The LVDT level measuring system is shown in FIG. 6. Rod 81 is attached to riser 13 of tank 11 by means of clamp 83. The outer sleeve 84 of the LVDT is secured to rod 81 by straps 85. The LVDT electronics are contained in housing 86 at the top of sleeve 84. Power in, typically 15 volts for the two separate inductive windings, and signals out, in the 5 volt range, are passed through wires 87. Level change indication signals from the LVDT would be coupled to the computer through the A/D converter. The output signals result from longitudinal movement of a small rod within a central bore through sleeve 84. A nonmagnetic extension of that central rod 91 extends downwardly, supported by float ball 92 at the liquid surface.
The LVDT is extremely accurate, sensitive to 0.0001 inch (0.00254 mm). Although shown in the riser, an LVDT can be used to measure liquid level in the tank. There may be times when it is desired to obtain tank integrity information when the liquid level is below the riser. With the LVDT, one may compute volume changes directly from detected level changes, without maintaining a constant liquid level. This requires a different volume computation step but the computer operates in the same general way as previously described. If desired, the constant liquid level technique could also be employed in conjunction with level change signals generated by the LVDT.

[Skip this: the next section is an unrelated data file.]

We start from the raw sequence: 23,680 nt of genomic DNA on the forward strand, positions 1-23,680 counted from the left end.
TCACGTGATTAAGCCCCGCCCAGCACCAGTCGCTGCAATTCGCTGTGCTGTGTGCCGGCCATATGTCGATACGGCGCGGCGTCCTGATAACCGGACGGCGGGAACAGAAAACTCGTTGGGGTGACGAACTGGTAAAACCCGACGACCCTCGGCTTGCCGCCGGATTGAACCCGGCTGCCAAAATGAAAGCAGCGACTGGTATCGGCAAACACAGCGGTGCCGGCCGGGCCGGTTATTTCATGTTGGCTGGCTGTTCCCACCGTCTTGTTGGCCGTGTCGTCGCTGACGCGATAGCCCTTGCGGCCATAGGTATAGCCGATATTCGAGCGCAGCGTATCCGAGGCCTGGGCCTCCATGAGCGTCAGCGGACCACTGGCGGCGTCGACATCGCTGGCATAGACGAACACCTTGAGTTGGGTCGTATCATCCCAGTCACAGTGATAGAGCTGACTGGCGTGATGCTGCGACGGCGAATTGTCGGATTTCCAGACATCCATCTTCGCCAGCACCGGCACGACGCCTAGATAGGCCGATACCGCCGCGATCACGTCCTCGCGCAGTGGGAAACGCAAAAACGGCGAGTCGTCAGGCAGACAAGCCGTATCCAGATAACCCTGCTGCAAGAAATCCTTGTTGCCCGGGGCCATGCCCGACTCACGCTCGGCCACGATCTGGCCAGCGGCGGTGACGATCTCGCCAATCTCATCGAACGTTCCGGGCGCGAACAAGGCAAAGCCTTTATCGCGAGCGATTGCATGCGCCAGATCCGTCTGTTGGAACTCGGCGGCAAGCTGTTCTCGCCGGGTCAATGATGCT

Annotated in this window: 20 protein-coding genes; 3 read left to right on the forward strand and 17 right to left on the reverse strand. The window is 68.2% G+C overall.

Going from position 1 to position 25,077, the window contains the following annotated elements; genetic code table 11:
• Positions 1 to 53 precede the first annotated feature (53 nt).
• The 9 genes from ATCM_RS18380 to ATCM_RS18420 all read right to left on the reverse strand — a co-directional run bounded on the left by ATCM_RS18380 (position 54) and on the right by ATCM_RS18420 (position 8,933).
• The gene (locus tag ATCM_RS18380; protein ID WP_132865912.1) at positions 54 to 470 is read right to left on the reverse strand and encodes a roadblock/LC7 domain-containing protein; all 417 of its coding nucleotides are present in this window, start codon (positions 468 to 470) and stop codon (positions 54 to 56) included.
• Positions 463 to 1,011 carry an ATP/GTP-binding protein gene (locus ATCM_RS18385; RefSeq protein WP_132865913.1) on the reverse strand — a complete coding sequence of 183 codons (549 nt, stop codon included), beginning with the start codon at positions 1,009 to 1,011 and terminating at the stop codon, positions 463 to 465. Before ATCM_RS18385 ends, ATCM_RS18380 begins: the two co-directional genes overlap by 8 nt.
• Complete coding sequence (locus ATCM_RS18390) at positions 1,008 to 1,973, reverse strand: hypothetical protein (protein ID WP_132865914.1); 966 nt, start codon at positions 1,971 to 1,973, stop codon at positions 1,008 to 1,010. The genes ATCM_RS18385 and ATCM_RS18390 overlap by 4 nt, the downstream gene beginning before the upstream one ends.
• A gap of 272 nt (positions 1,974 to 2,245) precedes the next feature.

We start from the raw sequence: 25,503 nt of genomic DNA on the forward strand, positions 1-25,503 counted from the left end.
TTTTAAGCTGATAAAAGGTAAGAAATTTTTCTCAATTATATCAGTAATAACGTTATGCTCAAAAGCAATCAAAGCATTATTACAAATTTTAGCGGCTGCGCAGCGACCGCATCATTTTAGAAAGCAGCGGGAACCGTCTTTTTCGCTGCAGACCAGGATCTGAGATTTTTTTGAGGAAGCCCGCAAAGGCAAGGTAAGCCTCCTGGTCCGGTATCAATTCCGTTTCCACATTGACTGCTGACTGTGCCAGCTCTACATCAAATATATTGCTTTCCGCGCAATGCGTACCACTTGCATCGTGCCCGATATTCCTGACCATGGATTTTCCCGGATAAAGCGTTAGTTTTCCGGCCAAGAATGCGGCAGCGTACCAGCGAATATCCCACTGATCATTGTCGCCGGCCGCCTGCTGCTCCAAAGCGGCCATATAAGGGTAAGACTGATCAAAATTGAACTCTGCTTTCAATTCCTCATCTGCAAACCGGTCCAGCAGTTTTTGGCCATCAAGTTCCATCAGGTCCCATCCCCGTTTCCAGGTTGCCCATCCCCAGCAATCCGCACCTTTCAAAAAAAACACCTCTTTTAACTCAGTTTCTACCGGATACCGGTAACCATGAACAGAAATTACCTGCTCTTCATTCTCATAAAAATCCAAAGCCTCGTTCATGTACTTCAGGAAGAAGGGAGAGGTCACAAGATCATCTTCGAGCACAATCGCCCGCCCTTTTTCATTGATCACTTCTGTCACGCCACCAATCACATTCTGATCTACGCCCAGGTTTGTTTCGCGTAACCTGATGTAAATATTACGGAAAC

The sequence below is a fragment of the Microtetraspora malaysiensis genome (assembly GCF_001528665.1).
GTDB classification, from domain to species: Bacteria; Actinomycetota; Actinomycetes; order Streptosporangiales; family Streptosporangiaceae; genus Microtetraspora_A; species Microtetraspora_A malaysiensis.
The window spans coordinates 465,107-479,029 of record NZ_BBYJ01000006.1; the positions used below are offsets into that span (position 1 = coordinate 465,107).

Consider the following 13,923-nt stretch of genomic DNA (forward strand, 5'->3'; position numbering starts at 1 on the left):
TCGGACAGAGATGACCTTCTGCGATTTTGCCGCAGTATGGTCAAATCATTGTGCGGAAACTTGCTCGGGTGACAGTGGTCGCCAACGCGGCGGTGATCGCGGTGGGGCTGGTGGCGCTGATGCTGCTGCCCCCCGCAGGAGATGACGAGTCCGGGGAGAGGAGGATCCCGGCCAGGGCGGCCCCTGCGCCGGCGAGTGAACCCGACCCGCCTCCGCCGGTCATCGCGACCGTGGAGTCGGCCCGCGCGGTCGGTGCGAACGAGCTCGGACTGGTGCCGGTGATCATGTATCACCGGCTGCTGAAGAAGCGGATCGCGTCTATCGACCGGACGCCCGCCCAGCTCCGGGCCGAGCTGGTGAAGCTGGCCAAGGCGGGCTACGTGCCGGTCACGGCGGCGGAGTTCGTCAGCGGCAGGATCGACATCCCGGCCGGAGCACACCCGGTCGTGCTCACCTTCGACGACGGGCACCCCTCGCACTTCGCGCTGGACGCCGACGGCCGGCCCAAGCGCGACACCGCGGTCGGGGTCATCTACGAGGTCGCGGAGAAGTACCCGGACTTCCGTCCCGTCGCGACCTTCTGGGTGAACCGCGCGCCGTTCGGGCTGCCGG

Alternative methods for determining the volume of liquid needed to maintain constant liquid are shown in FIG. 7. Auxiliary tank 101 hangs from stand 102 through extremely accurate load cell 103. Electronic signals from the load cell are coupled to the computer through wire 104. Liquid conduit 105 has branch 106 connected to outlet pipe 107 through pump 111. Liquid conduit branch 112 is connected to inlet pipe 113 through solenoid valve 114.